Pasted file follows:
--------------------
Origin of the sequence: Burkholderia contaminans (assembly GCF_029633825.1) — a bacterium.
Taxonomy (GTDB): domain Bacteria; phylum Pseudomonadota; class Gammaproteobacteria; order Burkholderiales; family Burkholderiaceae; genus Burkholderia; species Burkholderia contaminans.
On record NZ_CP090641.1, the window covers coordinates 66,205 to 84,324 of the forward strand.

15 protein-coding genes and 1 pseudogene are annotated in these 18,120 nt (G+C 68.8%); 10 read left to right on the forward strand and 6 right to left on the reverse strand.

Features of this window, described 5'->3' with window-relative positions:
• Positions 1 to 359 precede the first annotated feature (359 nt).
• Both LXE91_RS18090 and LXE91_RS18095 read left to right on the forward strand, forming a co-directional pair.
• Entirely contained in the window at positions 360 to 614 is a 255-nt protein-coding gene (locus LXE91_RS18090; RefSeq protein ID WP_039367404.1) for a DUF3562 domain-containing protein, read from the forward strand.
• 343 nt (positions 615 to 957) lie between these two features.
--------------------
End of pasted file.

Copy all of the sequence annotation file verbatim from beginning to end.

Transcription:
Origin of the sequence: Burkholderia contaminans (assembly GCF_029633825.1) — a bacterium.
Taxonomy (GTDB): domain Bacteria; phylum Pseudomonadota; class Gammaproteobacteria; order Burkholderiales; family Burkholderiaceae; genus Burkholderia; species Burkholderia contaminans.
On record NZ_CP090641.1, the window covers coordinates 66,205 to 84,324 of the forward strand.

15 protein-coding genes and 1 pseudogene are annotated in these 18,120 nt (G+C 68.8%); 10 read left to right on the forward strand and 6 right to left on the reverse strand.

Features of this window, described 5'->3' with window-relative positions:
• Positions 1 to 359 precede the first annotated feature (359 nt).
• Both LXE91_RS18090 and LXE91_RS18095 read left to right on the forward strand, forming a co-directional pair.
• Entirely contained in the window at positions 360 to 614 is a 255-nt protein-coding gene (locus LXE91_RS18090; RefSeq protein ID WP_039367404.1) for a DUF3562 domain-containing protein, read from the forward strand.
• 343 nt (positions 615 to 957) lie between these two features.